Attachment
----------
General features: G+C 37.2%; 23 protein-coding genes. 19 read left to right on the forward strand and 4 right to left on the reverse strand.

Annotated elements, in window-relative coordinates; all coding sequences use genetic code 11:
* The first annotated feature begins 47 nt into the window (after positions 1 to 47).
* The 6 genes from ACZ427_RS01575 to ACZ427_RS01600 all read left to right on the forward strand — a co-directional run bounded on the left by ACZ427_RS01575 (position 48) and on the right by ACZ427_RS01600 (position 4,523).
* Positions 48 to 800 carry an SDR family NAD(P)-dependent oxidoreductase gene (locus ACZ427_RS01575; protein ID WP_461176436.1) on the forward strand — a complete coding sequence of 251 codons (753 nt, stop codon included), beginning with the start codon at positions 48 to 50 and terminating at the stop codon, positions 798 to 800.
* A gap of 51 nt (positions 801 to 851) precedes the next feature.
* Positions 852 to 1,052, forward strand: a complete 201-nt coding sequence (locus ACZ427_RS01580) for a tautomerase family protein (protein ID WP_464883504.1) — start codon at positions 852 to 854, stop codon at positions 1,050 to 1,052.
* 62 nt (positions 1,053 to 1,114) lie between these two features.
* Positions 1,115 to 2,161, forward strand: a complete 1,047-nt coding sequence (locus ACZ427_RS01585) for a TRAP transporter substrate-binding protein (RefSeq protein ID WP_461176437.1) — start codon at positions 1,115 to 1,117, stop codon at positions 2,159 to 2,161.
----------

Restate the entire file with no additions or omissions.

General features: G+C 37.2%; 23 protein-coding genes. 19 read left to right on the forward strand and 4 right to left on the reverse strand.

Annotated elements, in window-relative coordinates; all coding sequences use genetic code 11:
* The first annotated feature begins 47 nt into the window (after positions 1 to 47).
* The 6 genes from ACZ427_RS01575 to ACZ427_RS01600 all read left to right on the forward strand — a co-directional run bounded on the left by ACZ427_RS01575 (position 48) and on the right by ACZ427_RS01600 (position 4,523).
* Positions 48 to 800 carry an SDR family NAD(P)-dependent oxidoreductase gene (locus ACZ427_RS01575; protein ID WP_461176436.1) on the forward strand — a complete coding sequence of 251 codons (753 nt, stop codon included), beginning with the start codon at positions 48 to 50 and terminating at the stop codon, positions 798 to 800.
* A gap of 51 nt (positions 801 to 851) precedes the next feature.
* Positions 852 to 1,052, forward strand: a complete 201-nt coding sequence (locus ACZ427_RS01580) for a tautomerase family protein (protein ID WP_464883504.1) — start codon at positions 852 to 854, stop codon at positions 1,050 to 1,052.
* 62 nt (positions 1,053 to 1,114) lie between these two features.
* Positions 1,115 to 2,161, forward strand: a complete 1,047-nt coding sequence (locus ACZ427_RS01585) for a TRAP transporter substrate-binding protein (RefSeq protein ID WP_461176437.1) — start codon at positions 1,115 to 1,117, stop codon at positions 2,159 to 2,161.